U.S.-bound migrants were seizing the opportunity to enter the United States on Sunday after a federal appeals court in San Francisco denied the Trump administration request for immediate reinstatement of a controversial, temporary ban on travelers from seven Muslim-majority nations and all refugees.
Judges William Canby, Jr., and Michelle Friedland gave no reason in their brief ruling, but ordered the states of Washington and Minnesota, which had filed suit to halt the ban, to provide a detailed explanation for their lawsuit by Monday. The Justice Department was ordered to file its response by Monday at 3 p.m. ET.
Cairo airport officials told the Associated Press that 33 U.S.-bound migrants from Yemen, Syria and Iraq boarded flights Sunday on their way to the United States.
President Trump ordered the travel ban Jan. 27, one week after his inauguration. The executive order suspended entry of all refugees to the U.S. for 120 days, halted admission of refugees from Syria indefinitely and barred entry for three months to residents from the predominantly Muslim countries of Iraq, Syria, Iran, Sudan, Libya, Somalia and Yemen.
The order immediately sparked anger and confusion across the nation as scores of incoming travelers were held up at U.S. airports and many more were halted from boarding flights bound for the U.S. Protests erupted at airports and city halls nationwide.
After days of legal wrangling, Judge James Robart, sitting in Seattle, issued the temporary restraining order Friday night that lifted the ban. The Justice Department appealed, claiming that "judicial second-guessing of the President’s determination that a temporary suspension of entry of certain classes of aliens was necessary" constitutes an "impermissible intrusion" into Trump's authority, the Justice Department said.
Trump was more succinct, tweeting that the "opinion of this so-called judge, which essentially takes law-enforcement away from our country, is ridiculous and will be overturned!"
Still the State Department said it was restoring tens of thousands of canceled visas for foreigners and the Department of Homeland Security "suspended all actions" for enforcing the ban and instead began standard inspection of travelers.
"Because the ban was lifted by a judge, many very bad and dangerous people may be pouring into our country. A terrible decision," he tweeted.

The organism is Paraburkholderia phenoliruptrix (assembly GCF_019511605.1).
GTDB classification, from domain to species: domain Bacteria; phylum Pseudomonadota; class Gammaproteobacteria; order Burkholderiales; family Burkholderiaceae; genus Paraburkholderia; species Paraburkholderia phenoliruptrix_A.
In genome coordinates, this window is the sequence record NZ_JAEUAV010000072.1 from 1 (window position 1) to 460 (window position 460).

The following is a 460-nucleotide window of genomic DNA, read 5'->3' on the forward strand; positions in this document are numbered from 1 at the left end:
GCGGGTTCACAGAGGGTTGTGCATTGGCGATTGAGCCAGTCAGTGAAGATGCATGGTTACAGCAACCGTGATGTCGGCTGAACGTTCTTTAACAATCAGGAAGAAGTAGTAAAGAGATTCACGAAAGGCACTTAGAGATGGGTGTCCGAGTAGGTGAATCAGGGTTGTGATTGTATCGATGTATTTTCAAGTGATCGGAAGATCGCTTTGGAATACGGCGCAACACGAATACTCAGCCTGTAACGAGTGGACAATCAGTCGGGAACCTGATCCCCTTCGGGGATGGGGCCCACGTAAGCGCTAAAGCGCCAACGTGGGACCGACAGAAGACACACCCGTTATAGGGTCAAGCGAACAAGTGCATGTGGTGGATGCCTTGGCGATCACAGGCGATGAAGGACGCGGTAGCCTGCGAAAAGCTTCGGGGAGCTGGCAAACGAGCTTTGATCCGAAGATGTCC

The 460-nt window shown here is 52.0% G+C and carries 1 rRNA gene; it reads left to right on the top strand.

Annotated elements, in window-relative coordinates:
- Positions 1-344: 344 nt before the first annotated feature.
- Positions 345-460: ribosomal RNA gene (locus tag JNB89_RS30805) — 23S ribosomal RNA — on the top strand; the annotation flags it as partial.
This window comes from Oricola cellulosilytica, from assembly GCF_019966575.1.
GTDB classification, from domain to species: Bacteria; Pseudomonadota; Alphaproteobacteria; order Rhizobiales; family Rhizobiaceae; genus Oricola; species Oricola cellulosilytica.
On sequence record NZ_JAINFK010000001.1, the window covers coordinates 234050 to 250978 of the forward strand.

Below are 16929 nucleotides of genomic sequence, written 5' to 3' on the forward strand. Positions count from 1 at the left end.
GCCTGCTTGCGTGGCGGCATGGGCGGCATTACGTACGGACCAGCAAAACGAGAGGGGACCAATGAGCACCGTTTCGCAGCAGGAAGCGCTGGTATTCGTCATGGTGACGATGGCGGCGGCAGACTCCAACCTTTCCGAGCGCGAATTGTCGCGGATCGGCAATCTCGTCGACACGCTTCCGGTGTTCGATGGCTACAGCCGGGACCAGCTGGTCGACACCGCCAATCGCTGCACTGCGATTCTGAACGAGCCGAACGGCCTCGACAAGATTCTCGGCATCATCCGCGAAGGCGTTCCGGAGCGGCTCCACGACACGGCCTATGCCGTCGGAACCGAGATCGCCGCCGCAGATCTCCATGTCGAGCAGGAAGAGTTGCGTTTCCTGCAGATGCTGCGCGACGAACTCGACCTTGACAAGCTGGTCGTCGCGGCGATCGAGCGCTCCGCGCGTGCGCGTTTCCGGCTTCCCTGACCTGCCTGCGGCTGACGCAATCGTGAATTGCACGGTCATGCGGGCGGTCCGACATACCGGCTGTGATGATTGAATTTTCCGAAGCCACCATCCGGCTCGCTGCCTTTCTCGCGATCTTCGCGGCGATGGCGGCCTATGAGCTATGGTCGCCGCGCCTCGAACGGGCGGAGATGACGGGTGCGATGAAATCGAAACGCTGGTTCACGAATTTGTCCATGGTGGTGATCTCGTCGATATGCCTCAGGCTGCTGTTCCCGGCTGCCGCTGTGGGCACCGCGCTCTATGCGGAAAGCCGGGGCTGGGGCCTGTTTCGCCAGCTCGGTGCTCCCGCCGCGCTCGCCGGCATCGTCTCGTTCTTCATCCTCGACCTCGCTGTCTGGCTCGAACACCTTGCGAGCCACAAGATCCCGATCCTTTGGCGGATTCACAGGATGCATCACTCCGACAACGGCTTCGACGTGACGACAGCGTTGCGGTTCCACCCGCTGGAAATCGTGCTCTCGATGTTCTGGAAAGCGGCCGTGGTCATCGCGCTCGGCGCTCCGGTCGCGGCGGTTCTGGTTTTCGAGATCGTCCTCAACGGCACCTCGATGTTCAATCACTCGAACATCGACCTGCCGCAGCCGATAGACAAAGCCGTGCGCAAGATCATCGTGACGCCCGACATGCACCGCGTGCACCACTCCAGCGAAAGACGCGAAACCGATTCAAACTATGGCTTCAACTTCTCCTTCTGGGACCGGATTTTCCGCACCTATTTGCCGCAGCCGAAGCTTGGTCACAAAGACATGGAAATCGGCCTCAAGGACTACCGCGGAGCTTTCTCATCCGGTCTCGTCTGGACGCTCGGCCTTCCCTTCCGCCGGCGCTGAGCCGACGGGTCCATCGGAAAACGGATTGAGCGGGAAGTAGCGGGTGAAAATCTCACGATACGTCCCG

"We'll win," Trump told reporters Saturday night. "For the safety of the country, we'll win."
The State Department, after initially saying that as many as 60,000 foreigners from Iraq, Syria, Iran, Sudan, Libya, Somalia or Yemen had their visas canceled, reversed course on Saturday and said they could travel to the U.S. if they had a valid visa.
The department on Saturday advised refugee aid agencies that refugees set to travel before Trump signed his order will now be allowed in. A State Department official said in an email obtained by The Associated Press that the government was "focusing on booking refugee travel" through Feb. 17 and working to have arrivals resume as soon as Monday.
The Homeland Security Department no longer was directing airlines to prevent visa-holders affected by Trump's order from boarding U.S.-bound planes. The agency said it had "suspended any and all actions" related to putting in place Trump's order.
Hearings have also been held in court challenges nationwide. Washington state and Minnesota argued that the temporary ban and the global suspension of the U.S. refugee program harmed residents and effectively mandated discrimination.
In his written order Friday, Robart said it's not the court's job to "create policy or judge the wisdom of any particular policy promoted by the other two branches," but rather, to make sure that an action taken by the government "comports with our country's laws."
Contributing: Associated Press